That is also the reason they are preferred by suburban towns, as Adam alluded to. Smaller police vehicle fleets that cannot justify the expense of a custom paint scheme (Boston is obviously different in this regard, as is the MSP).

up
Voting closed 0

The rest of us get 40 year-old cars!**

**(This is not a slight towards the MBTA cops; I don't begrudge them the new cars.)

up
Voting closed 0

Can someone explain to me the logic of painting the back of police cars black?

You know vehicles that are frequently stopped either next to, or in an active lane?

It seem like 99% of the world tries to make the back as high visible as possible, so everyone can see the car and not hit it.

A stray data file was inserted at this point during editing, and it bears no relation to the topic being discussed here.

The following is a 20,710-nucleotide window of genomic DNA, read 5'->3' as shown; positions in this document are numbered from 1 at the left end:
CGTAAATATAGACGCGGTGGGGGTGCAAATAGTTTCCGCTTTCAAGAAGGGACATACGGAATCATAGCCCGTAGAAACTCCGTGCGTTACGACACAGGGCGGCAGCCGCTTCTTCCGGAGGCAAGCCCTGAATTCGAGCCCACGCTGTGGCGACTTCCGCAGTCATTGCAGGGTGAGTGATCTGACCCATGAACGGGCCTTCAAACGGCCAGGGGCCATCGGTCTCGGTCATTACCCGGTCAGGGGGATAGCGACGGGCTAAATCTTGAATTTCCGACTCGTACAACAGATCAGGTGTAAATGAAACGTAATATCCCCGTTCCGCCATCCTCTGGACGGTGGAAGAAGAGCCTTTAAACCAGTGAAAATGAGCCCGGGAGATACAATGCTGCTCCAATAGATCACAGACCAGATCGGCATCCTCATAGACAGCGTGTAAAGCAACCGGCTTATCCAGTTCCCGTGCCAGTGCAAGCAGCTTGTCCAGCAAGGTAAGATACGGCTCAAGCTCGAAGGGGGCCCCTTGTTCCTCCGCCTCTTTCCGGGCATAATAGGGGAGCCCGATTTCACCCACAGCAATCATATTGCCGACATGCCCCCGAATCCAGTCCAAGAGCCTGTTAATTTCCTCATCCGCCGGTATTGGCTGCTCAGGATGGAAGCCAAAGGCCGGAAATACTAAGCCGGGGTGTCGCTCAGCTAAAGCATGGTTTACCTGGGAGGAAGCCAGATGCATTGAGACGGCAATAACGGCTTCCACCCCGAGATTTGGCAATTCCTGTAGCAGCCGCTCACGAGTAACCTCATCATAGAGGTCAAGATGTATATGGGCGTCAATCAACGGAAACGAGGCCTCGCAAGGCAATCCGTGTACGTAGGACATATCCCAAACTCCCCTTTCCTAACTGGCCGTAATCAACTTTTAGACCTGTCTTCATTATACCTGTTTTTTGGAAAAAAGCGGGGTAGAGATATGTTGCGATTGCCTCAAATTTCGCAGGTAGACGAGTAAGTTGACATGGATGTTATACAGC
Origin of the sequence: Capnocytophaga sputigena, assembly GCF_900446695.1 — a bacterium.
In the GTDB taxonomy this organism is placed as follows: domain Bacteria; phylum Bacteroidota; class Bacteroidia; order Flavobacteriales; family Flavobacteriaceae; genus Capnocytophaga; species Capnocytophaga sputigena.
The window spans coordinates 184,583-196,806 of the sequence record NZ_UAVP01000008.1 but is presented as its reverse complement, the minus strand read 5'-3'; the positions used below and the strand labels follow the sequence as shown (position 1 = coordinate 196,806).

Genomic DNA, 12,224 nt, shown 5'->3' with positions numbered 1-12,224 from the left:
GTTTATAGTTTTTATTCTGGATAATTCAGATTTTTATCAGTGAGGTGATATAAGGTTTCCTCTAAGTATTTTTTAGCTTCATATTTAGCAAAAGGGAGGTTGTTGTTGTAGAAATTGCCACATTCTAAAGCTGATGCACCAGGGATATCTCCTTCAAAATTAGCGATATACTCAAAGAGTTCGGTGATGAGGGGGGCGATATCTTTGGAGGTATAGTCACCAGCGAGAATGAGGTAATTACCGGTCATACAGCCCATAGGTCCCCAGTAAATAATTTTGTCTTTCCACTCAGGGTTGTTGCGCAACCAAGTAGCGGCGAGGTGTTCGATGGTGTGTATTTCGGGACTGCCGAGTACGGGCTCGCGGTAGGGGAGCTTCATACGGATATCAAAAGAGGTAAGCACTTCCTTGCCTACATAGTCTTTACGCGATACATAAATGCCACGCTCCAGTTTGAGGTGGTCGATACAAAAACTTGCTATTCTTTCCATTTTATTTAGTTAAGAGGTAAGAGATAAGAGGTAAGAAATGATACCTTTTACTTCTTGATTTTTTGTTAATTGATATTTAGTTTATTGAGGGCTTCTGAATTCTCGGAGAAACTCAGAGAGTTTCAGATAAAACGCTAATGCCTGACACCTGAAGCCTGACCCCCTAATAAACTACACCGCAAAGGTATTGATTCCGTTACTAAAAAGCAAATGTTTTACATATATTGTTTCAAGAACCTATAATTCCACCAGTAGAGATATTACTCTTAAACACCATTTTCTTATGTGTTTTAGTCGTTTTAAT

https://upload.wikimedia.org/wikipedia/commons/5/5a/Police.car.1.arp.750...

But in the US it is the opposite. WTF?

up
Voting closed 0

A "Safety" color car would also be easier for someone to spot if they were looking for police assistance in a hurry.

IMAGE(http://i.memecaptain.com/gend_images/ZnoobA.jpg)

up
Voting closed 0

The flashing lights more than make up for the black paint. Visible from a mile away.

up
Voting closed 0

Transit police cars have a reflective arrow pattern on their trunks right now. But it looks like the new B&W scheme does away with it.

up
Voting closed 0

If you look closely at the 2nd picture you can see what looks like the start of a black-and-yellow arrow pattern strip.

up
Voting closed 0

That's what the Flashing RED, BLUE and/or WHITE lights are for!

up
Voting closed 0

          IMAGE(https://upload.wikimedia.org/wikipedia/commons/5/5a/Police.car.1.arp.750pix.jpg)

up
Voting closed 0